I loved him as a player and one of the saddest days during my days in Los Angeles was when we traded him. Didn’t want to do it, but you almost felt you were forced to because of some of the behavioral things. One of the days I felt horrible when I left the office, that’s for sure, because I loved him as a player. He just competed and wasn’t afraid. Oh, my gosh. You didn’t have to worry about him competing. He had that edge that was an edge you wish all players had. He was one of my favorite players that we traded. To this day, I don’t know. I just wish it would have worked.
NBA.com: Was there any part of you that enjoyed the challenge of picking late in the first and trying to beat the other teams? Vlade Divac at 26, Elden Campbell at 27 – that was back-to-back years. Did you take special pride in picks like that as opposed to getting a good player in the lottery?
JW: The lottery is really designed for teams that have poor records and not enough talent. You’re probably looking more on the future and potential and also someone who could potentially be a star. Particularly in Los Angeles, star power is very important and it was for the Lakers. During that period of time we had a lot of star power and we had some of the very best players in the league. All we were doing down there was trying to find players that would help these great players be more effective, take some of the burden off of them. In many ways they were almost like specialists. Some of them would rebound, some could defend, some of them really knew how to play the game….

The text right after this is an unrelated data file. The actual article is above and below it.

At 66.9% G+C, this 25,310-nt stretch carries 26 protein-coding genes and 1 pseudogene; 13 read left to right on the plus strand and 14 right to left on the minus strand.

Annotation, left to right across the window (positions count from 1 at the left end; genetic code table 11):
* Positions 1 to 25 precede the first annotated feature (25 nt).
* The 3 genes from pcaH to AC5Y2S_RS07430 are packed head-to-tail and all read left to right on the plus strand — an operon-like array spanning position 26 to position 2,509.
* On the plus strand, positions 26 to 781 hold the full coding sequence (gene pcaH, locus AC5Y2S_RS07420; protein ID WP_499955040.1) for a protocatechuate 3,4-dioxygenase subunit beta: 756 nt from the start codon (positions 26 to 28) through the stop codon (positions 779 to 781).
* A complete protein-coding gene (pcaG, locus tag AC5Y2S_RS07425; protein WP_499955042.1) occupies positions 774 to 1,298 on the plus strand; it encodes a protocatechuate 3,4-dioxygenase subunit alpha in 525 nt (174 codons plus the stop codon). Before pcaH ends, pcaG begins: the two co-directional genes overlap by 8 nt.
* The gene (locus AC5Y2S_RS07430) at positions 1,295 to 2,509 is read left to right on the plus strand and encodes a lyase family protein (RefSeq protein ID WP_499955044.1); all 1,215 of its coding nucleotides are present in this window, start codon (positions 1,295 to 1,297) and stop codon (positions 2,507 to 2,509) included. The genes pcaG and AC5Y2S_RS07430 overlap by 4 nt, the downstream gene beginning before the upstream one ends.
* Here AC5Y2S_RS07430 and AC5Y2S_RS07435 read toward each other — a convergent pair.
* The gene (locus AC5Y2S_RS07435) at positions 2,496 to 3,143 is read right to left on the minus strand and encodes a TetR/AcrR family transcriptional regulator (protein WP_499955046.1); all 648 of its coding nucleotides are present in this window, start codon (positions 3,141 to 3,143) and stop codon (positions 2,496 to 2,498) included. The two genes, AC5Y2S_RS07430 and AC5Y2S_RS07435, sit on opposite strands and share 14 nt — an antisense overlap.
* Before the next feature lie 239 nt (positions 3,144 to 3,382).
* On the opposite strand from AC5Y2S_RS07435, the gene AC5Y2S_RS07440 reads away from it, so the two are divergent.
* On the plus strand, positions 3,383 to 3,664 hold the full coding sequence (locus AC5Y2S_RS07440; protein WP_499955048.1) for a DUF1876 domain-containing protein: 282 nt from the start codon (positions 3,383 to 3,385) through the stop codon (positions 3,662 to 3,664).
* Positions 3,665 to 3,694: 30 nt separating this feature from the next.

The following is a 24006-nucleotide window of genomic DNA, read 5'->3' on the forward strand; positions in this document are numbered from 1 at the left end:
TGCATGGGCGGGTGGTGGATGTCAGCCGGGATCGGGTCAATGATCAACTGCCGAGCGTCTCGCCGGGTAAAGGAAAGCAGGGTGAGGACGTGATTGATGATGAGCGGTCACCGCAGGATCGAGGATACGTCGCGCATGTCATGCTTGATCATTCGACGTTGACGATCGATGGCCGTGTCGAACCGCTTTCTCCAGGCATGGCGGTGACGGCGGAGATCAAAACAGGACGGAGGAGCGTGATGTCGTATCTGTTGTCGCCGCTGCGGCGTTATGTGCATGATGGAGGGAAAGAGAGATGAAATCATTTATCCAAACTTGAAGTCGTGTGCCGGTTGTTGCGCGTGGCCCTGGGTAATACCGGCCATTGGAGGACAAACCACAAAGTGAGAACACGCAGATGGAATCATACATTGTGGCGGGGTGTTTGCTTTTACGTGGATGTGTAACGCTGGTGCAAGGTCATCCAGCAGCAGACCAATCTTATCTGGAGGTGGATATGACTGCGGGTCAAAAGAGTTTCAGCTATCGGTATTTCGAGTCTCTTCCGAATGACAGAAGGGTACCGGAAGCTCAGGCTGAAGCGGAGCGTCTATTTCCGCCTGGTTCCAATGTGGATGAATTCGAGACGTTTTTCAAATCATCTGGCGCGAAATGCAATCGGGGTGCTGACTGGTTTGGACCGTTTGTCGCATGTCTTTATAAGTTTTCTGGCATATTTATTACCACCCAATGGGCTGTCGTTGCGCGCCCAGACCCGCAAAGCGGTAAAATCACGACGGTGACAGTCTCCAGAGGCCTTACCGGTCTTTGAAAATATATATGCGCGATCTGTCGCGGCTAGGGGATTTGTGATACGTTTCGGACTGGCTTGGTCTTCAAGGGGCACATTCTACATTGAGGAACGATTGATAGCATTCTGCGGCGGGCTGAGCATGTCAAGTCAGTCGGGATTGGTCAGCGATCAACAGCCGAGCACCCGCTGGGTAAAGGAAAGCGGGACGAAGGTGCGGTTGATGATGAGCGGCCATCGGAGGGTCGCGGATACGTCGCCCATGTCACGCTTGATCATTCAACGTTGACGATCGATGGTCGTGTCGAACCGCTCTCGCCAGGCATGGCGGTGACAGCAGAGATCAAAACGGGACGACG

I’m a harsh judge of players. I’m a harsh judge in terms of greatness. But if you can play both ends of the court I’m damn sure probably going to like you. That would be what we were looking for later in the draft. More importantly, those players who could go out there and play hard every night. I remember getting scouting reports. I read every scouting report. I had two people working for us at that time. Just two. Both of them former NBA players, Gene Tormohlen and Ronnie Lester.